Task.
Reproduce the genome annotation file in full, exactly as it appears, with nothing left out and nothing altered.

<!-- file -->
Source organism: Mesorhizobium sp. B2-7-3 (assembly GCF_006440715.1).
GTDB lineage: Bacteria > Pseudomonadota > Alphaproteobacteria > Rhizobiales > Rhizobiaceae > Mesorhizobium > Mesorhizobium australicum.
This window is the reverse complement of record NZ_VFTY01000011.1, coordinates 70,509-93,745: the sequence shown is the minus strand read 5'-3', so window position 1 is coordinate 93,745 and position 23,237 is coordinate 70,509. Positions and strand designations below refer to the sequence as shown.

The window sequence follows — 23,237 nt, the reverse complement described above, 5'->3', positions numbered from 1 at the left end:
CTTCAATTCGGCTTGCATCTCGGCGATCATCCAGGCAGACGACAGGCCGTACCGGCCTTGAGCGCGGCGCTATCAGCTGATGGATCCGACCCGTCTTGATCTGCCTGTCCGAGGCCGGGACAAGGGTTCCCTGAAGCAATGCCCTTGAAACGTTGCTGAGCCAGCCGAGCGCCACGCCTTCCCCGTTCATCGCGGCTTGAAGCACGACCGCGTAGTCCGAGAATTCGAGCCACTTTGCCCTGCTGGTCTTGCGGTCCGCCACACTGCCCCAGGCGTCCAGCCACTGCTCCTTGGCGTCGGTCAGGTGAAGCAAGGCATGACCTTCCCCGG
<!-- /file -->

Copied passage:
Source organism: Mesorhizobium sp. B2-7-3 (assembly GCF_006440715.1).
GTDB lineage: Bacteria > Pseudomonadota > Alphaproteobacteria > Rhizobiales > Rhizobiaceae > Mesorhizobium > Mesorhizobium australicum.
This window is the reverse complement of record NZ_VFTY01000011.1, coordinates 70,509-93,745: the sequence shown is the minus strand read 5'-3', so window position 1 is coordinate 93,745 and position 23,237 is coordinate 70,509. Positions and strand designations below refer to the sequence as shown.

The window sequence follows — 23,237 nt, the reverse complement described above, 5'->3', positions numbered from 1 at the left end:
CTTCAATTCGGCTTGCATCTCGGCGATCATCCAGGCAGACGACAGGCCGTACCGGCCTTGAGCGCGGCGCTATCAGCTGATGGATCCGACCCGTCTTGATCTGCCTGTCCGAGGCCGGGACAAGGGTTCCCTGAAGCAATGCCCTTGAAACGTTGCTGAGCCAGCCGAGCGCCACGCCTTCCCCGTTCATCGCGGCTTGAAGCACGACCGCGTAGTCCGAGAATTCGAGCCACTTTGCCCTGCTGGTCTTGCGGTCCGCCACACTGCCCCAGGCGTCCAGCCACTGCTCCTTGGCGTCGGTCAGGTGAAGCAAGGCATGACCTTCCCCGG